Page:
Food Score: 5/5. Aside from minor nitpicks here and there, we enjoyed the food not only through its taste alone, but also from preparation and presentation to the organic ingredients of our meal. There is a wide selection of entrees and group platters to choose from, all of which use healthy and fresh ingredients. The beverages section can boast of having Sagada Coffee, several types of tea, and craft beer all available. One must never be shy to order.

Ambiance/Service Score: 4.5/5. Throughout our stay, it was surprisingly quiet and the hustle and bustle of the outside world didn’t get inside at all. At the same time, their décor, tables, and cushions speaks well of not only their tastes, but also become a place to rest our minds after a long trip around the Metro. Their service is not only attentive, but also quick on their feet in handling anything we needed.

GERD Score: 4.5/5. Surprisingly, even with the large portion and serving, the food here doesn’t trigger my burping at all, which is remarkable in itself. Also, the food is spiced just the right amount, so as not to make it too spicy for people with heartburn / GERD. While there is some alcohol in the vicinity, there’s plenty of beverage options as well.

Epilepsy Score: 5/5. No MSG and artificial flavors! This is cause enough to celebrate. And the vegan meals have no gluten, thus making this a bonus for people sensitive to this substance. The non-caffeinated teas and fresh fruit shakes are excellent too for diners with restrictions due to either their seizures or their medication

Team Glasses Score: 5/5. Our entire dinner here was a great experience because they create great food for diners with health concerns like us.

A quaint experience at Happy Garden Cafe

IMG_4018

On another solo adventure, I decided to walk the quieter streets of Jupiter. Moving past Makati avenue, amidst the unlit streets, I found myself seeing a garden of sorts and a sign that says ‘Happy Garden Cafe’. Stepping inside, it’s like a rustic white patio with mismatched tables and chairs, giving the feel of dining just by your own garden.

Although I was the only patron there for a Saturday dinner at the time, the place was lively because the staff were hard at work preparing for someone’s birthday party the next day.

The menu is varied with usual fares but with cheerful names like Delightful for how you like your eggs done in the French Omelet sets, to Transformed for chorizo and egg pizza. For my dinner however, I went with Mucho which consists of a pompano fillet with shiitake and caper sauce, along with some steamed vegetables and cauliflower rice (an upgrade from the rice pilaf that accompanies this dish).

IMG_4023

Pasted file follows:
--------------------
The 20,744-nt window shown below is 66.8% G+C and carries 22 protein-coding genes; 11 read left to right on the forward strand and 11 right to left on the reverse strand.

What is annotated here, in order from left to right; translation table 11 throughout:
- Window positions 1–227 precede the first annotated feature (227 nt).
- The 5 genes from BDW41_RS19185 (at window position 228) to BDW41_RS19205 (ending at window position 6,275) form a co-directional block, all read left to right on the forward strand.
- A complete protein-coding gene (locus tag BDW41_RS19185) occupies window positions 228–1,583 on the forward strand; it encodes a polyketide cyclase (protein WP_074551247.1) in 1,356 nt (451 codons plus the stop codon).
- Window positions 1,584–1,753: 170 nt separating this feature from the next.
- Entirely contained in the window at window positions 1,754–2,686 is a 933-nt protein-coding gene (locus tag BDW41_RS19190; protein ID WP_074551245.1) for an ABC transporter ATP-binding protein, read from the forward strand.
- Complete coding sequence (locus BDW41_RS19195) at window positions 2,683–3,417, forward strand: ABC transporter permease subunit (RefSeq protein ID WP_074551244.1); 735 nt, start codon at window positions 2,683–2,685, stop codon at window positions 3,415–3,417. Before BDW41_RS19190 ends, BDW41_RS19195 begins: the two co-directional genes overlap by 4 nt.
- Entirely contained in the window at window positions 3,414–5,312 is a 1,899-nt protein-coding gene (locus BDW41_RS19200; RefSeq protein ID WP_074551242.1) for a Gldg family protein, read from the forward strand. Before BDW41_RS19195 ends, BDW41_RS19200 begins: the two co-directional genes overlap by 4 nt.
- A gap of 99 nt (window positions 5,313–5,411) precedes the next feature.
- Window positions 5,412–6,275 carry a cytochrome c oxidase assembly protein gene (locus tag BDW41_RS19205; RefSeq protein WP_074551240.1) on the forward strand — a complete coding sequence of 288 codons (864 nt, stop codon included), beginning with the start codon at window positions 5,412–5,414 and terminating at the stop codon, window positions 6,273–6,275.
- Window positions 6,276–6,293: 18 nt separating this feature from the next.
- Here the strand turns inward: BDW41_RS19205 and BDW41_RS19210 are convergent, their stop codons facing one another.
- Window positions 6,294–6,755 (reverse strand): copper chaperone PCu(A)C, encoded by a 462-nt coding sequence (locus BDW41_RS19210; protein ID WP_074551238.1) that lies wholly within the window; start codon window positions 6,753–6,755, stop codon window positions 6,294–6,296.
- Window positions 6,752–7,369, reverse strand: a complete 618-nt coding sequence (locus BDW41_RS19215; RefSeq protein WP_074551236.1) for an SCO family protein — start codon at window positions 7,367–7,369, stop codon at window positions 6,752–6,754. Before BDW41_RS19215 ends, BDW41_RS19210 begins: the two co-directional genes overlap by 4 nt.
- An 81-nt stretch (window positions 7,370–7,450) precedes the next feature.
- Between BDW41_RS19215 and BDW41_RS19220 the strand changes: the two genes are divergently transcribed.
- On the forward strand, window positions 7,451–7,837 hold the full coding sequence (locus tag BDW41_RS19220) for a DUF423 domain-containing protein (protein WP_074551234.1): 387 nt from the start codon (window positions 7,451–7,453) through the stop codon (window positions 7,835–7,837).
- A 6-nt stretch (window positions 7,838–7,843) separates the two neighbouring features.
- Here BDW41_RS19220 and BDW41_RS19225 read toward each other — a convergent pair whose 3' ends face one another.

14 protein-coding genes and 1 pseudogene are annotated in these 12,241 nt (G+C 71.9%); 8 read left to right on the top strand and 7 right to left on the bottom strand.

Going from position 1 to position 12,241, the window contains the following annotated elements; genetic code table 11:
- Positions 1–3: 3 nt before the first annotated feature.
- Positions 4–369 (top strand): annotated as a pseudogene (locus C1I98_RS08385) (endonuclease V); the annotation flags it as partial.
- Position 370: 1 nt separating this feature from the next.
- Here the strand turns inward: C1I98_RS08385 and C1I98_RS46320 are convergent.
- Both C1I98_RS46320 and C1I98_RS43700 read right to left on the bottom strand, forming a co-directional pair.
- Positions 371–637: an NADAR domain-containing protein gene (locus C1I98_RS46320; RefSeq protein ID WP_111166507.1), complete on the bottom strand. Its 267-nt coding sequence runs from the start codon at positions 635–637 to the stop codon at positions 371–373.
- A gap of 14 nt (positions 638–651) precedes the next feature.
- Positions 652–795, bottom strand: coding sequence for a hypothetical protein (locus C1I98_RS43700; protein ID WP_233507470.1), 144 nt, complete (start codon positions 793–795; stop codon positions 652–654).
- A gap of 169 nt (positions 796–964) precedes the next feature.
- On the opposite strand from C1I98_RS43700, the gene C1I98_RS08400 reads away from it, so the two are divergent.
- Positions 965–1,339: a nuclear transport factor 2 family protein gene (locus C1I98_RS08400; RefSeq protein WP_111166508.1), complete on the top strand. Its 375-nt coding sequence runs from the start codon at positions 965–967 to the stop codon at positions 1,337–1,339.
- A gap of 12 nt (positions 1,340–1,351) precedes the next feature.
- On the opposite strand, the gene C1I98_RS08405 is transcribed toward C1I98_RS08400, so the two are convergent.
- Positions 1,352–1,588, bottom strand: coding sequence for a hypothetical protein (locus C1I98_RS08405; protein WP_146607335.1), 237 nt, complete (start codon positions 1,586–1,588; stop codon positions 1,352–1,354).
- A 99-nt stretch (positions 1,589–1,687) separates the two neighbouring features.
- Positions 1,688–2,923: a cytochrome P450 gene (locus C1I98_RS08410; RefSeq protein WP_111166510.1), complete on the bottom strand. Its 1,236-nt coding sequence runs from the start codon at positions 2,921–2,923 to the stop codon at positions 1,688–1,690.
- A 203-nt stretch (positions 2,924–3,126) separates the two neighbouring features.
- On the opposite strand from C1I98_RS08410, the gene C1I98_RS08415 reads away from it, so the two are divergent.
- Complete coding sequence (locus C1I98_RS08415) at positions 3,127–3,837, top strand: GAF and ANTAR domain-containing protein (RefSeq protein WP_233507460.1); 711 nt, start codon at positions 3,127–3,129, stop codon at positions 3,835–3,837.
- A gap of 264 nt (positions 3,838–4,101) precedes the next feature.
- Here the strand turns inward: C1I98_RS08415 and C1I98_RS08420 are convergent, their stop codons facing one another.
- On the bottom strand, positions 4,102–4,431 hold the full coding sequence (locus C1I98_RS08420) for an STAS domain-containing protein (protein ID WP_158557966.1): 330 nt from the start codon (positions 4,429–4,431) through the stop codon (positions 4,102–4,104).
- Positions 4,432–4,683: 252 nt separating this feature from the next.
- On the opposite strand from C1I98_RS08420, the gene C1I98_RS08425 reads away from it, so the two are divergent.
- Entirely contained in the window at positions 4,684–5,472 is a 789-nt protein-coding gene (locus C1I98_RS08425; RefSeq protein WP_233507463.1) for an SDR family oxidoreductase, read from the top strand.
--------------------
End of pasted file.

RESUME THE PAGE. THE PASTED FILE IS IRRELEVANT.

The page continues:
Mucho

Personally I’ve never tried cauliflower rice, which I have come to enjoy with its texture and different flavors melding together. And the steamed carrots and broccoli helps balance the palate. However, the main star of the dish, which is the fish, is lackluster. Yes, it was cooked with the right amount of juiciness and texture to make it a somewhat enjoyable meal. But, when the caper is the only thing one can taste distinctly, perhaps some adjustments can be made with how the fish is seasoned.

For anybody with green thumbs, they also have some plants on sale outside that’s good for any garden. In summary, I’m ambivalent about my meal here at Happy Garden Cafe, but there’s definitely room for improvement food-wise. It’s a good place to bring the barkada in for a simple lunch or dinner away from the hustle and bustle of Makati avenue or the central business district.

Food Score: 3/5. In some ways, there were upsides and downsides to the meal I had, but objectively, it was well-created and I did somewhat enjoyed the meal. However, it has to be said that flavor is important too and I found that part to be lackluster.

Ambiance / Service Score: 4/5. The service was more or less attentive to my needs and the place had a casual dining feel to it, which should be better for the mornings and with a group of people with you.

GERD Score: 4/5. An upside is that there are plenty of options for anyone dealing with heartburn with their different menu items. And my Mucho meal was rather nice and filling without triggering burping episodes.

Epilepsy Score: 4/5. Like many establishments of its kind, this cafe uses natural methods and seasonings for its dishes, thus making them friendlier for diners who may be triggered by preservatives. As bland as the dishes may seem, at least they are safe to eat.

Team Glasses Food Score: 4/5. Even with its miscues in terms of flavor, Happy Garden Cafe is still a place one can consider when in the Jupiter area and looking for a filling plate of healthy food that suits our respective conditions.

Happy Garden Cafe Menu, Reviews, Photos, Location and Info - Zomato

Paris Délice

After a rather hectic set of days for this week, Kat and I decided to take a visit one of our usual haunts, a French fast food place by the name of Paris Délice. And since we here at Team Glasses Food Blog have a fascination on French food, we can call ourselves as casual and familiar people who enjoy dates here.

Let’s go to their staples first, baguette sandwiches. In our visits, we’ve tried Le Mozza, L’Americain, and Le Parisien. For my exacting tastes, bread is always best freshly baked or at least in the level of crispiness between too soft or too brittle. They manage to get that nice Goldilocks zone on the ten inch baguettes often, and the ingredients are crisp and fresh. What you see on their pictures is what you get, which is appreciated. For the latest sandwich we had, I present to you Le Farmer, a simple looking sandwich that packs a punch with its symphony of fresh vegetables, ham, and brie. Just like their other choices, it’s both light and filling as a meal. C’est magnifique!